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December 24, 2005
Alito Opponents Believe In Recycling

Earlier this week, I noticed but did not bother to blog on a news story that Samuel Alito had suggested using a particular case to gain a limitation of scope for Roe v Wade. Although the news media had presented this memo as somewhat of a blockbuster, it appeared more to me that it seemed a lot like an earlier memo uncovered by Alito's opposition; it recommended a certain course of action for the Reagan administration to take if the administration wanted to gradually reverse the ban on abortion but cautioned against an all-out war on Roe. It was yet another example of basic attorney-client advice that should be irrelevant for a committee considering a candidate with over a decade of experience as an appellate court jurist -- which is what the Judiciary Committee should consider when determining whether Alito is qualified to sit on the Supreme Court.

What I didn't realize is that the memo wasn't a lot like an earlier memo, but the same exact memo as had been reported earlier, to great fanfare on its first release as a "smoking gun" document that fizzled out. Howard Kurtz gives a great blow-by-blow to the idiocy of the Exempt Media on this embarrassment:

Shortly after 9:30 a.m., a story by AP reporter Donna Cassata said, "Supreme Court nominee Samuel Alito wrote in a June 1985 memo that the landmark Roe v. Wade ruling legalizing abortion should be overturned" and noted that the document was "one of 45 released by the National Archives on Friday."

At 9:35, CNN anchor Soledad O'Brien reported the AP dispatch with a "Just In" banner on the screen, saying: "Obviously, this will put a little fuel in the fire for people who are very contentiously debating Samuel Alito as a nominee." She then asked White House reporter Elaine Quijano for reaction.

At 9:36, Fox anchor Jon Scott reported the AP story in a "Fox News Alert," saying, "We don't know a great deal more about it" and promising updated information as it became available. But Fox did not return to the story.

At 9:57, CNN's O'Brien asked former prosecutor Kendall Coffey about the memo's potential impact. He said it could be described as a "smoking-gun document."

At 10 a.m., MSNBC anchor Amy Robach reported the story, saying "it is adding more fuel now to the abortion debate." Fifteen minutes later, she asked Washington Post editor Fred Barbash, a former Supreme Court reporter, for his reaction.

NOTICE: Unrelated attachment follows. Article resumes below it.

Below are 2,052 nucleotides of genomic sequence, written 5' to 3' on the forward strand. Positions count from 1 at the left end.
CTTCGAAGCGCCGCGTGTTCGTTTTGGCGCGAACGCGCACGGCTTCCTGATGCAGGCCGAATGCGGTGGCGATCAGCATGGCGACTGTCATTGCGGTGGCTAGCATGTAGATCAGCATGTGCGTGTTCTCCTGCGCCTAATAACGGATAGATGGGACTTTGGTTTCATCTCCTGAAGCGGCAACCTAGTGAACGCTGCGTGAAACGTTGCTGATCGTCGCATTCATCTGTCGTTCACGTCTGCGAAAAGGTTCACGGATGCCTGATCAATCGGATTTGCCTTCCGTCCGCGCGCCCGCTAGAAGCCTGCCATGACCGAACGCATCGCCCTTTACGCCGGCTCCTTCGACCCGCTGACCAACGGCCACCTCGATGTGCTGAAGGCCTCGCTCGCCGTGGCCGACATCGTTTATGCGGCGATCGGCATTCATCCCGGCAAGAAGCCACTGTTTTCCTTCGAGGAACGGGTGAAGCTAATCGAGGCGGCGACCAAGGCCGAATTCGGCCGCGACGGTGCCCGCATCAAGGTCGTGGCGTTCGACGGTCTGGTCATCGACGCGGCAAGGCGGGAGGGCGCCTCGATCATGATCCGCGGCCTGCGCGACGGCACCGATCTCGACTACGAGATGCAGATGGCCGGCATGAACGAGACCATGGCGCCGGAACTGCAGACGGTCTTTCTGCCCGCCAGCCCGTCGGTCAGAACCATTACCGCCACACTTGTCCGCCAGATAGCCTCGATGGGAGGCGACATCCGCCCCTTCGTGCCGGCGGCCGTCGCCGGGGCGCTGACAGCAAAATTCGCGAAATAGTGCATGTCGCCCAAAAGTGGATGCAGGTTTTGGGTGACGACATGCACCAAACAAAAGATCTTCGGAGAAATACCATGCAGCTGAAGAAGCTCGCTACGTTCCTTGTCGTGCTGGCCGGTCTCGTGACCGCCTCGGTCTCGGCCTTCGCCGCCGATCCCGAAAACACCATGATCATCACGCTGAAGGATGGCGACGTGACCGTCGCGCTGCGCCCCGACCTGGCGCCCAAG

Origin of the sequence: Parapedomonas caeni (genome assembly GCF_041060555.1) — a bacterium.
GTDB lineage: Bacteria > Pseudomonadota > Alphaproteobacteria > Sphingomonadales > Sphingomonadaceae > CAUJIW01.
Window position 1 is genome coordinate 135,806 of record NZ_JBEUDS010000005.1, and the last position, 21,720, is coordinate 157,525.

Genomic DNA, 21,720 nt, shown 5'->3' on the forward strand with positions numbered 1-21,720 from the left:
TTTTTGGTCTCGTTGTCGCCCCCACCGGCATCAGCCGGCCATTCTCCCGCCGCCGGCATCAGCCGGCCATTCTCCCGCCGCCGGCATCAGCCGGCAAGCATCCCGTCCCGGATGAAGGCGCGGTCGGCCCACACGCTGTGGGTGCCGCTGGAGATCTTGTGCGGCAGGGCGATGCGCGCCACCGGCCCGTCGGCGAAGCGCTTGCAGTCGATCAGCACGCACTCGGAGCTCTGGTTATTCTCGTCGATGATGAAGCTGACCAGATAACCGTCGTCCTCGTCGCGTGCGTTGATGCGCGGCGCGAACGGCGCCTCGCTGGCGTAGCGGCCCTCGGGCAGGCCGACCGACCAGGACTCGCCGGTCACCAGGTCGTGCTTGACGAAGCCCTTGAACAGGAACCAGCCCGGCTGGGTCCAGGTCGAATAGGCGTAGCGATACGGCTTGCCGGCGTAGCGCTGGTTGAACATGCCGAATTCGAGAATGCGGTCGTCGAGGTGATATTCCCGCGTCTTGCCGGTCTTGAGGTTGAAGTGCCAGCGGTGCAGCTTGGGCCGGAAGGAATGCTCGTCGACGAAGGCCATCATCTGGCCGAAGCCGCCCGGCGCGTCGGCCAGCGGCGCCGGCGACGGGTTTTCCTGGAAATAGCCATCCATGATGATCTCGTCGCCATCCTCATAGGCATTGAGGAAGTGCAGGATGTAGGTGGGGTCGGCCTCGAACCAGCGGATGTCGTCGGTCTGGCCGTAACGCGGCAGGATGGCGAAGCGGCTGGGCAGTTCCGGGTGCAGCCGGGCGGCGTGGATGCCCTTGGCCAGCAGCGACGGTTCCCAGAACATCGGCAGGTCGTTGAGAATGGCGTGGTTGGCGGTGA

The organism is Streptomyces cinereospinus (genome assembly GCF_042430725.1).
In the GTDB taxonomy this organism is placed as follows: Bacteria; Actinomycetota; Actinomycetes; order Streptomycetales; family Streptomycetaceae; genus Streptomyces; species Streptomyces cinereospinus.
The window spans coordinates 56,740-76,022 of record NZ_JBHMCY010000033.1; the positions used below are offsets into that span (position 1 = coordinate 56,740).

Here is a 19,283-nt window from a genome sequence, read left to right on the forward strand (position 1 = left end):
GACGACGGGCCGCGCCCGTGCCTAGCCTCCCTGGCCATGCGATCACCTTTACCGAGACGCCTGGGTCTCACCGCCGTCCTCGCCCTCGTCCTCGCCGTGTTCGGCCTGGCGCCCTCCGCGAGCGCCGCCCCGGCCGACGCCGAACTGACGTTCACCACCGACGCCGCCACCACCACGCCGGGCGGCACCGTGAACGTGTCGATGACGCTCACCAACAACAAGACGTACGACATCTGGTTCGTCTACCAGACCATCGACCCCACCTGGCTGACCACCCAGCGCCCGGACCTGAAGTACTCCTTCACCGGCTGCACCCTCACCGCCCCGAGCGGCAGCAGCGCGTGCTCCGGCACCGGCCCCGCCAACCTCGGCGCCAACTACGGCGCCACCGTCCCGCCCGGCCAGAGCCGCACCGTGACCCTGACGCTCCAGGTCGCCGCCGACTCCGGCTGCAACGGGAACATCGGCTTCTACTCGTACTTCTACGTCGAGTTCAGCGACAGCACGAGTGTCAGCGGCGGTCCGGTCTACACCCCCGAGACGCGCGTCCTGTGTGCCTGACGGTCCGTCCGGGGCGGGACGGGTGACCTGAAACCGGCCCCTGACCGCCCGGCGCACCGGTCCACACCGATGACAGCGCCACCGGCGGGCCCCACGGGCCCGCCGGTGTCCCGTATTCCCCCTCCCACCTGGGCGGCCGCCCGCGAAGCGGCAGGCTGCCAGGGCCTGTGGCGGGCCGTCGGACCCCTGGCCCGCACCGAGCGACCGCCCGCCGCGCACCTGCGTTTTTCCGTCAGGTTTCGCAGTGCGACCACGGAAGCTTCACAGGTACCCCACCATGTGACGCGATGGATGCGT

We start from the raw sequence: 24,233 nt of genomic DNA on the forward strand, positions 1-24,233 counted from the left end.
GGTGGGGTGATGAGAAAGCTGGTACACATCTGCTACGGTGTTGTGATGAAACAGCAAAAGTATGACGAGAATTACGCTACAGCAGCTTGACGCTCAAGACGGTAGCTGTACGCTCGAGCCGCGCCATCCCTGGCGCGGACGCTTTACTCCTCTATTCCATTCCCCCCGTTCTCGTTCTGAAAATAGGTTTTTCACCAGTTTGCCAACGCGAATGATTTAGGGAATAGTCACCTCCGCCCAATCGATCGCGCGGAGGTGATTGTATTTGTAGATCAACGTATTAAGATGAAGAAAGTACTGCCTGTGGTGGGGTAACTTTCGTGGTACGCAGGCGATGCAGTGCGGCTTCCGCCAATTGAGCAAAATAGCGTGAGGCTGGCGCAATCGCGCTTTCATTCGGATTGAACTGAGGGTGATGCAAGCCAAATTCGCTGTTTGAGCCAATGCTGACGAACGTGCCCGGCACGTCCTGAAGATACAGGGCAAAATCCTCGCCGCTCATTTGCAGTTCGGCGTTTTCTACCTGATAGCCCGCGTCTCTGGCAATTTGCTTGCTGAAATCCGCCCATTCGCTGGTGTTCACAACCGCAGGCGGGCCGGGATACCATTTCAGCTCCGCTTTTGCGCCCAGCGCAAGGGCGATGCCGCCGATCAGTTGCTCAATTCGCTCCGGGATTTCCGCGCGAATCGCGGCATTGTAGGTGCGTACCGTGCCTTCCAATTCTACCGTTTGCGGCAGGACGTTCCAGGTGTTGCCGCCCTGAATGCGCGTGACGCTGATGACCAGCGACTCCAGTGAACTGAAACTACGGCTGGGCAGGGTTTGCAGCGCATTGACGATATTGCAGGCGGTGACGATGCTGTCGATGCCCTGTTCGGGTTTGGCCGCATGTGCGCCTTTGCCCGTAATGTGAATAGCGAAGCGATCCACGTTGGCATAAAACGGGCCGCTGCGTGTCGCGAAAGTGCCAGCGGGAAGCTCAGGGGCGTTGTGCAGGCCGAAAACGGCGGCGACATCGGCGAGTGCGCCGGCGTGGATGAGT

"This has no significance as far as I can tell," Barbash said, because the same document had been released several weeks earlier. "I think this is a bit of a false alarm. I could be wrong," Barbash said.

Robach didn't miss a beat. "Even though it may be an old document, it's still a document," she said, asking Wall Street Journal editor John Harwood for his reaction.

The most egregious action of the news organizations on this story belongs to the AP, which never acknowledged the fact that the memo had already been released and widely dissected. Instead, it quietly changed the story on subsequent releases without admitting its earlier error or issuing a retraction. Even then, its changes turned out also to have been old news, as it re-covered yet another memo that had also already been reported by AP and other media outlets.

Kurtz does a good job holding everyone's feet to the fire on this, and in doing so demonstrates the aggressiveness of the broadcast wing of the Exempt Media in hyping anything anti-Alito it can find. Obviously, the vaunted "levels of editors" at virtually every news organization completely failed to identify this, probably because it looked so helpful to their cause of painting Alito in as poor a light as possible. In fact, it took a Post pundit (and editor) to point out that the document had no significance at all. Having this many outlets make the same mistake all at the same time seems very suspicious to me. Kudos to Kurtz for not letting this one slip away unnoticed.

Sphere It Digg! View blog reactions
Posted by Ed Morrissey at December 24, 2005 7:25 AM

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